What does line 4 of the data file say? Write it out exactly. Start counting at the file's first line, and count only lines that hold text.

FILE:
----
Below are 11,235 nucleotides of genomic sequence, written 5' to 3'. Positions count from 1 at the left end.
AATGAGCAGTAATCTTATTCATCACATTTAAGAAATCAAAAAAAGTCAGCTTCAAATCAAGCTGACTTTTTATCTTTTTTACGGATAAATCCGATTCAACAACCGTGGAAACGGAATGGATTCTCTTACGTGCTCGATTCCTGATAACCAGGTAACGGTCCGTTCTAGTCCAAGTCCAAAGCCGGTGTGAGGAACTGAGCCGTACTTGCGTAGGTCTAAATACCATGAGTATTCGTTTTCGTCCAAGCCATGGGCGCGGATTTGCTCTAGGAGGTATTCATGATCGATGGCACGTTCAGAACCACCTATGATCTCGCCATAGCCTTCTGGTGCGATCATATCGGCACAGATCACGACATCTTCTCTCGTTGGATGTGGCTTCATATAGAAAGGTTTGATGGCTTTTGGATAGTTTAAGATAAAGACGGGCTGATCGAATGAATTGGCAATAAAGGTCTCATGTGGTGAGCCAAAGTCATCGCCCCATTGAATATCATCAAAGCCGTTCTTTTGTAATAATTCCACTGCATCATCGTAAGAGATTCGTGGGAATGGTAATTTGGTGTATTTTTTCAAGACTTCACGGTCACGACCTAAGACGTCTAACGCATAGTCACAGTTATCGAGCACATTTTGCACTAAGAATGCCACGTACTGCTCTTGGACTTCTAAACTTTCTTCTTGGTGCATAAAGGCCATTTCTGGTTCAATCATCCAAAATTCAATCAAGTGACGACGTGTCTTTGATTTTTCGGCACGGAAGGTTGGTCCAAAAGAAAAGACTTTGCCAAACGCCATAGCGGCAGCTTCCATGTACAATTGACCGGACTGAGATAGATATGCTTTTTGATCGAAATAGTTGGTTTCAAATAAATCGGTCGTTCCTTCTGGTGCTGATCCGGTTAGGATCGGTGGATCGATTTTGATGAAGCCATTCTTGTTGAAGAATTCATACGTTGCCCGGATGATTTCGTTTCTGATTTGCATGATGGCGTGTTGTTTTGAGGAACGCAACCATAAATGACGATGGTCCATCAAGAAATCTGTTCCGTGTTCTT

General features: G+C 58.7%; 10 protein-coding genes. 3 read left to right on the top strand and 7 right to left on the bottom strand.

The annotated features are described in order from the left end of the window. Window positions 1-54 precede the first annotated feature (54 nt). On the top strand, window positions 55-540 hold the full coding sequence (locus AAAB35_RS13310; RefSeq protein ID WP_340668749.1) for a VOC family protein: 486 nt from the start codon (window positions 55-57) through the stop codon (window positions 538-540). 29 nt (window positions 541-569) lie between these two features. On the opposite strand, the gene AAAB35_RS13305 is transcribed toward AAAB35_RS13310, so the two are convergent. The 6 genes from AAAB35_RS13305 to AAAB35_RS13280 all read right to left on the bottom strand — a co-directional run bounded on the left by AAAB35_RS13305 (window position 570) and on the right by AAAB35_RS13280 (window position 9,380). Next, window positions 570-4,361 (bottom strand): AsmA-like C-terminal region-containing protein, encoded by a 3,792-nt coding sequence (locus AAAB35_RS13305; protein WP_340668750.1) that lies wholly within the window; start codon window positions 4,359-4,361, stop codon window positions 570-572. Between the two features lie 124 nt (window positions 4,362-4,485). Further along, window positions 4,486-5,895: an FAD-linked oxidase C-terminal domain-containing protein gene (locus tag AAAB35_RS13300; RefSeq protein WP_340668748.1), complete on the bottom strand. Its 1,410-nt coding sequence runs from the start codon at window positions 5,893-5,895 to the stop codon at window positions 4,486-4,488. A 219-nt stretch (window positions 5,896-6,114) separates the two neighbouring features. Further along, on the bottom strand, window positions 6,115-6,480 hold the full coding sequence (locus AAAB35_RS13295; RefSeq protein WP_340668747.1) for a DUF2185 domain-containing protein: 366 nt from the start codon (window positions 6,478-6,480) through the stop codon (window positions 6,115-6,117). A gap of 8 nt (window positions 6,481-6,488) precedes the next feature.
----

The annotated features are described in order from the left end of the window. Window positions 1-54 precede the first annotated feature (54 nt). On the top strand, window positions 55-540 hold the full coding sequence (locus AAAB35_RS13310; RefSeq protein ID WP_340668749.1) for a VOC family protein: 486 nt from the start codon (window positions 55-57) through the stop codon (window positions 538-540). 29 nt (window positions 541-569) lie between these two features. On the opposite strand, the gene AAAB35_RS13305 is transcribed toward AAAB35_RS13310, so the two are convergent. The 6 genes from AAAB35_RS13305 to AAAB35_RS13280 all read right to left on the bottom strand — a co-directional run bounded on the left by AAAB35_RS13305 (window position 570) and on the right by AAAB35_RS13280 (window position 9,380). Next, window positions 570-4,361 (bottom strand): AsmA-like C-terminal region-containing protein, encoded by a 3,792-nt coding sequence (locus AAAB35_RS13305; protein WP_340668750.1) that lies wholly within the window; start codon window positions 4,359-4,361, stop codon window positions 570-572. Between the two features lie 124 nt (window positions 4,362-4,485). Further along, window positions 4,486-5,895: an FAD-linked oxidase C-terminal domain-containing protein gene (locus tag AAAB35_RS13300; RefSeq protein WP_340668748.1), complete on the bottom strand. Its 1,410-nt coding sequence runs from the start codon at window positions 5,893-5,895 to the stop codon at window positions 4,486-4,488. A 219-nt stretch (window positions 5,896-6,114) separates the two neighbouring features. Further along, on the bottom strand, window positions 6,115-6,480 hold the full coding sequence (locus AAAB35_RS13295; RefSeq protein WP_340668747.1) for a DUF2185 domain-containing protein: 366 nt from the start codon (window positions 6,478-6,480) through the stop codon (window positions 6,115-6,117). A gap of 8 nt (window positions 6,481-6,488) precedes the next feature.